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CNA Training & Classes | April 30, 2017

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Spiritual Needs

When it comes to spiritual health, it is also an important part in the residents care as it involves the whole aspect of the person in finding the deeper meaning in life. In the branch of science called psychology, a spiritually healthy individual means that the person has met the utmost level of basic human needs. This means that the person has already fulfilled the sense of completeness also known as self-actualization.

Self-actualization is expressed by individuals who have found meaning in nature, music or religion thus reflecting their belief in a higher power. Holistically speaking, a person who is considered healthy is a person who also has a healthy spirit hence this individual view life positively, with sense of humor and hope for the future. Difficulties are faced courageously and accepted as part of life.

Spiritual distress on the other hand is the opposite of spiritual health and is a negative view of the person to changes in life and they tend to see the future as something hopeless.

This kind of perception to life can greatly affect the severity of patient’s illness and condition. Based on research, old people who have spiritual distress or have lost his or her will to live often die even with proper treatment.

For you to know the resident’s spiritual needs, it is crucial to know the person by finding out what matters to them the most through listening them. For this to happen, you need to establish a trusting relationship or a good rapport in order to openly talk about the matter. After you listen to their views and determining cues about their spiritual needs, you should support them and address their needs.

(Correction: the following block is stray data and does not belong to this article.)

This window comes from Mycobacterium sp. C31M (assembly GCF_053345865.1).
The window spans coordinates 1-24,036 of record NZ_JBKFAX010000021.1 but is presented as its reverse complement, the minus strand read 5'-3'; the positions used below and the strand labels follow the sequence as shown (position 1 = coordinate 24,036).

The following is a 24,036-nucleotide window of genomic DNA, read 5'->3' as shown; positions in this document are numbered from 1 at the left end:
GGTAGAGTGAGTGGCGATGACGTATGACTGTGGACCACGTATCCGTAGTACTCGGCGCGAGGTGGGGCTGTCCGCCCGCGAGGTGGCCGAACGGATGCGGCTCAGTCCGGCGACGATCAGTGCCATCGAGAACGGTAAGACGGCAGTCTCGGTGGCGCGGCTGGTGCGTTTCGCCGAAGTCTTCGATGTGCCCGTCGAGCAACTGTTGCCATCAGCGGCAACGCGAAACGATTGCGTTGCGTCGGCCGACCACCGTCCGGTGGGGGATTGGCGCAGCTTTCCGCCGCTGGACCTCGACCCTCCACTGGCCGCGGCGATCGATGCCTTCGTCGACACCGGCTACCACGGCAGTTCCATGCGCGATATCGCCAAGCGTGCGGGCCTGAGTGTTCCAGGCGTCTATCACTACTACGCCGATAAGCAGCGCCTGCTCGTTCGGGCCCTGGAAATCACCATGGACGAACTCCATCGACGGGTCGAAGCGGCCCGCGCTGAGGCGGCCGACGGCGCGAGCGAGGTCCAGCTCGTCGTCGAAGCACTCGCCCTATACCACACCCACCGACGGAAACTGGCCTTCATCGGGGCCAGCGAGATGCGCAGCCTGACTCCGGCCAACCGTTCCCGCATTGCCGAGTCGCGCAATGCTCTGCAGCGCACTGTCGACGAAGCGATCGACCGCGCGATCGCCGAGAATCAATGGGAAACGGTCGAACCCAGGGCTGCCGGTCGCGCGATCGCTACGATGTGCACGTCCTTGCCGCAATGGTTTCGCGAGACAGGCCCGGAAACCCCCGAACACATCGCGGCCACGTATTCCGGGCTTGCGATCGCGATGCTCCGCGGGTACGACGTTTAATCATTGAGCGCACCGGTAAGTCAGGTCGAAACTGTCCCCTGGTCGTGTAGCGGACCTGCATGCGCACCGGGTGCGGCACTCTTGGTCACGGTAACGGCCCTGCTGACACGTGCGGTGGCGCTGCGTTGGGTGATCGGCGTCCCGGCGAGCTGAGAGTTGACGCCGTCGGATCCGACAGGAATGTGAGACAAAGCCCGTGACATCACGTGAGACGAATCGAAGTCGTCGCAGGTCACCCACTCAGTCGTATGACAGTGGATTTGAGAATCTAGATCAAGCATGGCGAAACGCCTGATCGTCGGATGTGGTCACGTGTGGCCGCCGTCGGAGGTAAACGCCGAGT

To do that, you need to organize a plan of care where residents can practice their religion and also respect them regarding the religious objects that they may carry. A simple way to connect is also to pray for them or involve yourself in their practices especially if you have the same religion.

If you are not comfortable with participating with them in their religious rituals then seek advice from nurses who can refer them to religious counselor who can help them in their spirituality. Do not be judgmental or disapprove the resident’s religious practices as they reflect discrimination and disrespect to them and their religion.

There are times that residents choose not to participate in religious activities therefore encourage them in their way of expressing their other forms spirituality.

Aside from being just a good listener to residents about their religion and beliefs, it also important to relate these aspects to your own religious beliefs and practices not for the motive of comparing and discrimination, but with imparting hope.